New 3D, origami-like structures for soft robotics: The toy inspired the engineers to create the “buckliball,” a hollow, spherical object made of soft rubber containing no moving parts, but fashioned with 24 carefully spaced dimples. When the air is sucked out of a buckliball with a syringe, the thin ligaments forming columns between lateral dimples collapse.
This is the engineering equivalent of applying equal load on all beams in a structure simultaneously to induce buckling, a phenomenon first studied by mathematician Leonhard Euler in 1757.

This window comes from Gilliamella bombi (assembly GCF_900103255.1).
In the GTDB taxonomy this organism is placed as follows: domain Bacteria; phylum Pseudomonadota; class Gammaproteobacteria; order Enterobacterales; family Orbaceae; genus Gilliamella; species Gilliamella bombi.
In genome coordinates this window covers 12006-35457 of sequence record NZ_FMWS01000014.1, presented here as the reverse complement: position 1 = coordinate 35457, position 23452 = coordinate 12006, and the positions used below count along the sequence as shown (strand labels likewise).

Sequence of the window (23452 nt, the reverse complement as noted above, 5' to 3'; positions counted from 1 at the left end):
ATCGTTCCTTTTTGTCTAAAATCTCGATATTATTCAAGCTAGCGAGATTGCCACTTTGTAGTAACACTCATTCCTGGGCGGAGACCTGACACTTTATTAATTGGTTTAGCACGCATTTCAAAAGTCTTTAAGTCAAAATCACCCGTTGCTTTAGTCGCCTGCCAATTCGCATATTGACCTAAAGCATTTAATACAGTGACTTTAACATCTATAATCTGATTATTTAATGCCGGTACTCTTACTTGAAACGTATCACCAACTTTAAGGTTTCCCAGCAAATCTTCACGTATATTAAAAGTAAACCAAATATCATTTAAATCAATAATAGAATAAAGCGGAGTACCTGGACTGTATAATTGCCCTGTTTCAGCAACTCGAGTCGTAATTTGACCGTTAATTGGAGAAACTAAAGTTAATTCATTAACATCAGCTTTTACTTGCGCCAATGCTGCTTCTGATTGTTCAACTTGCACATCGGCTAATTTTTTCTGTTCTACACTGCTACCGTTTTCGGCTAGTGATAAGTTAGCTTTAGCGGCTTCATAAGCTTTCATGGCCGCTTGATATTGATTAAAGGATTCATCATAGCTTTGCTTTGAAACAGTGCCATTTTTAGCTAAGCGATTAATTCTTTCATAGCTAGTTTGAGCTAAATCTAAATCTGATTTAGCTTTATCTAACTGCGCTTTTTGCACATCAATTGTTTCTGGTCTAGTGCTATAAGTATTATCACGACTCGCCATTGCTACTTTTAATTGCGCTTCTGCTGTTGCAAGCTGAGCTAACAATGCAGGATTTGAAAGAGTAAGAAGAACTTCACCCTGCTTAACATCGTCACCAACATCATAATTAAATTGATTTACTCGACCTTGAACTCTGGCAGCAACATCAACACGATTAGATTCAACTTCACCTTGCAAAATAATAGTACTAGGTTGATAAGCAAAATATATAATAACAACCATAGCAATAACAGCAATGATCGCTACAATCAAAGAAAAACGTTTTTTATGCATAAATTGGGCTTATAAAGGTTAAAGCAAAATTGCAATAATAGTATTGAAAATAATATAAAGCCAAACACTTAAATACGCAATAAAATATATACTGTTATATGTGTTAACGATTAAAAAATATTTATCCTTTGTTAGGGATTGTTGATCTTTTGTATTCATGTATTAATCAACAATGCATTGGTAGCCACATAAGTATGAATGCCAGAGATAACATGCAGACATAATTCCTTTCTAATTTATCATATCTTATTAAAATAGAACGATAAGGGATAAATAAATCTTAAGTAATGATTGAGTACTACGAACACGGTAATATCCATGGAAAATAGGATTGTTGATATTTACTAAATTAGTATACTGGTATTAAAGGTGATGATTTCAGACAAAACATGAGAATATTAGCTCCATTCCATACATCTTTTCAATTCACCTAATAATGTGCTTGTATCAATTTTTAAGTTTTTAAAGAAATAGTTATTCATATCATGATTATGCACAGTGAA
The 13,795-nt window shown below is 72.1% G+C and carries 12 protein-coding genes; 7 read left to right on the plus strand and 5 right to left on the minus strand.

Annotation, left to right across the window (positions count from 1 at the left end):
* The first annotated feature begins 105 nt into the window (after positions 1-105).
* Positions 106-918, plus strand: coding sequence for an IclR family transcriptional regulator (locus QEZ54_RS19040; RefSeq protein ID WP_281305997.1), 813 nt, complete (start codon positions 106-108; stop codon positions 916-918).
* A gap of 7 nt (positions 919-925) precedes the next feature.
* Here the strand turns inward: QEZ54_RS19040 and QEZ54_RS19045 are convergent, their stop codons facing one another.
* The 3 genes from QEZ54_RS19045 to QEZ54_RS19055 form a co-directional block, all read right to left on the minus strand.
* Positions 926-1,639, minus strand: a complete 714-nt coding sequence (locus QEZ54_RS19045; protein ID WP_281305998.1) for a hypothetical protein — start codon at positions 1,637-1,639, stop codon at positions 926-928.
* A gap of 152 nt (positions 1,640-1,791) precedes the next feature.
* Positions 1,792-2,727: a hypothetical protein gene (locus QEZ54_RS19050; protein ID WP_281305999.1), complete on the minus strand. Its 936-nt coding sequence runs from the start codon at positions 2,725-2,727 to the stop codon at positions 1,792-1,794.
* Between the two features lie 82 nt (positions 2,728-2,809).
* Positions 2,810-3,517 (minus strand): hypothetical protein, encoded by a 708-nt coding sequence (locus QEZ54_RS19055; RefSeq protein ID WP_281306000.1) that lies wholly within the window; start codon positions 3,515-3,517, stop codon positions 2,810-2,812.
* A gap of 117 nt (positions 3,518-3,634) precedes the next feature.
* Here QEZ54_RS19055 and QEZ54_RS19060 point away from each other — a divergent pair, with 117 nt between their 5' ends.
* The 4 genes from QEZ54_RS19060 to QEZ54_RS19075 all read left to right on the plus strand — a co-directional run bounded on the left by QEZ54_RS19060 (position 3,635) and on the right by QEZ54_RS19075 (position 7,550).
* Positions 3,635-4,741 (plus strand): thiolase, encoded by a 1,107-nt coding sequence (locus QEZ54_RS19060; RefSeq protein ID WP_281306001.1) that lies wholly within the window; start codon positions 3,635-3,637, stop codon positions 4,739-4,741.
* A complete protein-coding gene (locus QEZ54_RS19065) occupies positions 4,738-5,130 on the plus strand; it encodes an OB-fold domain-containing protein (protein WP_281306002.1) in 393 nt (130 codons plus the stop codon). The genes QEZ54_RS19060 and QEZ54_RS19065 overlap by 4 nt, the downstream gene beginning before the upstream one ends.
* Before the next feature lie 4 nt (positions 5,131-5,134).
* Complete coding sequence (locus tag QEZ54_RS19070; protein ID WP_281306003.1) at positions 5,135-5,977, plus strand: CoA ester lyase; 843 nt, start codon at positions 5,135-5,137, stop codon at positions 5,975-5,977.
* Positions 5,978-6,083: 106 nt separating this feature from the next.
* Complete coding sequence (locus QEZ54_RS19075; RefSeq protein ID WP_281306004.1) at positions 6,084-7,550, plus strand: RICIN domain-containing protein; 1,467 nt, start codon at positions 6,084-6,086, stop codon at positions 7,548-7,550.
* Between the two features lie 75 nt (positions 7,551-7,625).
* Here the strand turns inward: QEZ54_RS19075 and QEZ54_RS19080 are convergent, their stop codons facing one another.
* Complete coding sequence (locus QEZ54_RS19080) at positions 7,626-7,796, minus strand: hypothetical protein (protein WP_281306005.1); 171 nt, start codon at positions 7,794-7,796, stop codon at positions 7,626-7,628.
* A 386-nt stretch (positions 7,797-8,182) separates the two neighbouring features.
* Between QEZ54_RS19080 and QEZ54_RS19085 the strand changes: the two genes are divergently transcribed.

When the buckliball’s thin ligaments buckle, the thicker ligaments forming rows between dimples undergo a series of movements the researchers refer to as a “cooperative buckling cascade.” Some of the thick ligaments rotate clockwise, others counterclockwise — but all move simultaneously and harmoniously, turning the original circular dimples into vertical and horizontal ellipses in alternating patterns before closing them entirely. As a result, the buckliball morphs into a rhombicuboctahedron about half the size (46 percent) of the original sphere.